Other positive elements of In the Labyrinth of Drakes outside the main character and the science include the smooth pace, which has at times been problematic in prior books in the series; the equally smooth prose style, which carries the reader along effortlessly throughout the novel; the complex push-pull of Trent’s compassion for the dragons as it comes in conflict with the necessities of her responsibilities and studies; and an ending that I won’t say anything about beyond the fact that it opens up the story even more.
The novel does have a few weak spots. None of the characters beyond Lady Trent have much depth to them, ranging from her brother Andrew, who is barely a sketch here, to Tom, who has been portrayed more fully in other books. The setting too feels a bit slight, the sort of baseline “Arab desert” setting one might be able to pen from a viewing of Lawrence of Arabia or the like. You’ve got the sandstorm, the knife slicing open the back of a tent, a moonlight abduction across the sands, robes, veils, camel rides, etc. It’s all conveyed smoothly and effectively, but it does feel a bit generic, and I would have liked either a greater sense of lived-in setting or a few more unique-to-this-world desert culture moments. And in general, the plot is pretty languid and, honestly, not all that compelling.
All that being true, it’s also true that I just didn’t care. Plot-Schmot, I say. And if the book could have just as easily done without Andrew in it, well, I wasn’t paying attention to him anyway, not when Lady Trent is talking. Which, since she’s narrating, she always is. Voice. It’s all about Voice with Lady Trent. And In the Labyrinth of Drakes nails it from start to finish.
I don’t know if I can match Bill’s superlative review above — he hits on every single point I would make about In the Labyrinth of Drakes, and I sincerely mean it when I say that he and I are in almost-total agreement on the strengths and weaknesses of the text. The strengths include Lady Trent’s voice, the implementation of science and history in what is ostensibly a fantasy setting, Lady Trent’s voice, the further deepening of mystery and wonder surrounding the lost Draconean civilization, Lady Trent’s voice (are you seeing a pattern?), etc. I’ve been trying for over a week to come up with a more authentic narrative voice in speculative fiction, one that feels more real and lived-in than Isabella Camherst, and I honestly can’t. Marie Brennan deserves all the praise she gets, and more besides, for her achievements in this regard.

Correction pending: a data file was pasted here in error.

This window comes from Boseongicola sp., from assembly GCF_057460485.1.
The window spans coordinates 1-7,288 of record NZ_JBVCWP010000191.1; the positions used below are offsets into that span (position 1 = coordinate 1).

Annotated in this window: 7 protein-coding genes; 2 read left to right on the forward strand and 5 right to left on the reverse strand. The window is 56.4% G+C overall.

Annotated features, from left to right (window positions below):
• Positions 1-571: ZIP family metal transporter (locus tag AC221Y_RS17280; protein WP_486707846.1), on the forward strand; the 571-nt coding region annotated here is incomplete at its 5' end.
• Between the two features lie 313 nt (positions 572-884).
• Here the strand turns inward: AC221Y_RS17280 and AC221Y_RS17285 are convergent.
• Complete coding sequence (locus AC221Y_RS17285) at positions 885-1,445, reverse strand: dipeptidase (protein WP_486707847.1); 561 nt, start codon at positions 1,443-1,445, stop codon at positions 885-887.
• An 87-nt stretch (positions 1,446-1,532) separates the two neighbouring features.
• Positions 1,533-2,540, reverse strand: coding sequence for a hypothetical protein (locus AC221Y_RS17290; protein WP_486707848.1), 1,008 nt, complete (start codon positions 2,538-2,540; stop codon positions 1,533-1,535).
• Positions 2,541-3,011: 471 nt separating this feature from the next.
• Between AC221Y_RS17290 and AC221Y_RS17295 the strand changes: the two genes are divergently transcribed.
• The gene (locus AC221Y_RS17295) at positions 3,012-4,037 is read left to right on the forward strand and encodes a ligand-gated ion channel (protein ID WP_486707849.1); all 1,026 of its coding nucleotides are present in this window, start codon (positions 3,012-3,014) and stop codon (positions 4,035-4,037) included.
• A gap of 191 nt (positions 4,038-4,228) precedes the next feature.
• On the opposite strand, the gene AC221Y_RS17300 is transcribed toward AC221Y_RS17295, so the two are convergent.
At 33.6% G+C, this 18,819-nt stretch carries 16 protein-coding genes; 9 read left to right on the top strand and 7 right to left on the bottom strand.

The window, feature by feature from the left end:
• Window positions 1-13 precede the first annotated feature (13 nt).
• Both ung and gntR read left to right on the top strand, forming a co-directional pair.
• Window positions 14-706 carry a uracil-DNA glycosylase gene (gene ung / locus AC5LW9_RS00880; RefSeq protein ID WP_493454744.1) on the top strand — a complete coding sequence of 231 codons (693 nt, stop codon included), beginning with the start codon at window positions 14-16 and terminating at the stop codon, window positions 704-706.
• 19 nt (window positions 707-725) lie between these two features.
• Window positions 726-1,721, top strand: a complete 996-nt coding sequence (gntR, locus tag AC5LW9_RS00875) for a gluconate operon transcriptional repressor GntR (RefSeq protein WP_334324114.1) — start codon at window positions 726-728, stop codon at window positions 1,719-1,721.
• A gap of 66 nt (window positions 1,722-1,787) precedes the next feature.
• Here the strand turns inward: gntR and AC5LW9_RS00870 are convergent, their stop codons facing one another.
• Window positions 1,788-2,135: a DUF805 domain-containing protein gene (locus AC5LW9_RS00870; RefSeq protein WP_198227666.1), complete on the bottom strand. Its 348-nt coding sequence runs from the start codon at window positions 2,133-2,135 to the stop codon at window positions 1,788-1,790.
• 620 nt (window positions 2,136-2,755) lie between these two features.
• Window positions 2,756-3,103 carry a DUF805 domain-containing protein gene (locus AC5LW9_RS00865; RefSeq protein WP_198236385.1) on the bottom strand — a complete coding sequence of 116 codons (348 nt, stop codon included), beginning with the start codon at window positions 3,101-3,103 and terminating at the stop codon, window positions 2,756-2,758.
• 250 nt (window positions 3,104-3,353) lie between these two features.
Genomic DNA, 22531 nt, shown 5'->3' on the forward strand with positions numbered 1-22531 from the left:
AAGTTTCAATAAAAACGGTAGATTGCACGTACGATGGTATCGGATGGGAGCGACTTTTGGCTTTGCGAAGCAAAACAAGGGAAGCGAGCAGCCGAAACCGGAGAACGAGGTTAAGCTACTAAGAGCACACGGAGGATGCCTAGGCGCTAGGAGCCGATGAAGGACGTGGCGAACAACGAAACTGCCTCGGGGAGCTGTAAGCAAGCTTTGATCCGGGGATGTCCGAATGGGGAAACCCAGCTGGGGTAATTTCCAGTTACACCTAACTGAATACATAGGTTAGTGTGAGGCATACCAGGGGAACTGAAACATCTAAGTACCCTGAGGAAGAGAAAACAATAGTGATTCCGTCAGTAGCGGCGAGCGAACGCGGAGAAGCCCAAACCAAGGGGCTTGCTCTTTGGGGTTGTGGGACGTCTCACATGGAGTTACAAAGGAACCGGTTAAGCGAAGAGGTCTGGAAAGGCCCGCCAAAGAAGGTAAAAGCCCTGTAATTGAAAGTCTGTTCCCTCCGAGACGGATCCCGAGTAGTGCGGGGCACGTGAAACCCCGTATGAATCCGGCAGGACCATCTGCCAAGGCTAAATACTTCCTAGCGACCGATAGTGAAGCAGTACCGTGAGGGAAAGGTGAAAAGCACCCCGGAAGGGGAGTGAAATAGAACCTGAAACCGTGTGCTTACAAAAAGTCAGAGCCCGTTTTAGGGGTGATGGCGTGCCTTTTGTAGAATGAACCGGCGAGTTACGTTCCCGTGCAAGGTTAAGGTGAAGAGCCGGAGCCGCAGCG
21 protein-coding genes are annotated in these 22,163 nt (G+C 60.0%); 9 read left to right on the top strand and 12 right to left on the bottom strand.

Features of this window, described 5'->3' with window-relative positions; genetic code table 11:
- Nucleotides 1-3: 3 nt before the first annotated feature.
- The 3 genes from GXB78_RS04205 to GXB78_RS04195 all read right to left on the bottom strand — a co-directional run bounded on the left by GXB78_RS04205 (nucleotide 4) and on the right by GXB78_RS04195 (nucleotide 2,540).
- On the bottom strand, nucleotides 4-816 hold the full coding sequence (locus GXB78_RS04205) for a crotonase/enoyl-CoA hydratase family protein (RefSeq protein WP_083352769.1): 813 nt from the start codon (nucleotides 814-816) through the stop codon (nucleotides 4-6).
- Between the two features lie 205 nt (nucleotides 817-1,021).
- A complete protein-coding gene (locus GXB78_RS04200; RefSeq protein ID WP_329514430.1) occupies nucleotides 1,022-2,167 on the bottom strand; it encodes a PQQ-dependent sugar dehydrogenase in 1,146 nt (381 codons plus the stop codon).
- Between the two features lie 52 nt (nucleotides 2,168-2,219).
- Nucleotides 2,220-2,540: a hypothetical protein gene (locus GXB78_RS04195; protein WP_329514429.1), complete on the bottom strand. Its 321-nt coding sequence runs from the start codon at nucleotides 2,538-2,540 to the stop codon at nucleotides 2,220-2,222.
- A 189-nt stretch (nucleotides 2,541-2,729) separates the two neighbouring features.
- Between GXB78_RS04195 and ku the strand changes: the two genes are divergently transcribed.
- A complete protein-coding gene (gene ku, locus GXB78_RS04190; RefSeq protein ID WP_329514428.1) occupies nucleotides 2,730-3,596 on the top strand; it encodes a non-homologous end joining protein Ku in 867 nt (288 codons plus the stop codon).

The secondary-character work isn’t as strong as it has been in previous novels, to be sure. We don’t see much interaction between Isabella and Suhail at first, and Brennan establishes that they haven’t been in communication since their adventures in Voyage of the Basilisk, so it’s a lucky thing that readers have that background, or the complicated feelings Isabella has regarding Suhail wouldn’t make any sense. Once he joins her expedition into the Jefi desert and the labyrinth itself, he’s a valuable and welcome team member, but Tom Wilker and Isabella’s brother Andrew Hendemore provide little personal spark after that point. As with the other novels, it’s an issue of balance; I could also argue that Isabella’s dragon-monomania might be the culprit, pushing aside her friendships with those two men in favor of scholarly matters, but this is the one time Brennan doesn’t provide much in the way of retrospective self-awareness. It’s a shame, and I hope to see a little course-correction as the series progresses.
The expedition into the labyrinth itself is the high point of In the Labyrinth of Drakes, along with the new understanding of Draconean culture and symbolism. (Fans of the series who have been paying attention to which cultures/countries stand in as analogues for real-world examples will enjoy this part as well.) The lead-up to that is a little slow, a sidebar with honeysucker breeding doesn’t figure as much in this novel as I would like, and the Royal Army’s commission to breed full-size dragons for bone harvesting makes for an excellent excuse to get Lady Trent into Akhia, but the follow-through isn’t as strong as it could be.
Still and all, these are minor slights, and In the Labyrinth of Drakes is massively appealing despite some uneven plot points and character work. This is wholly Lady Trent’s story, and she tells it beautifully.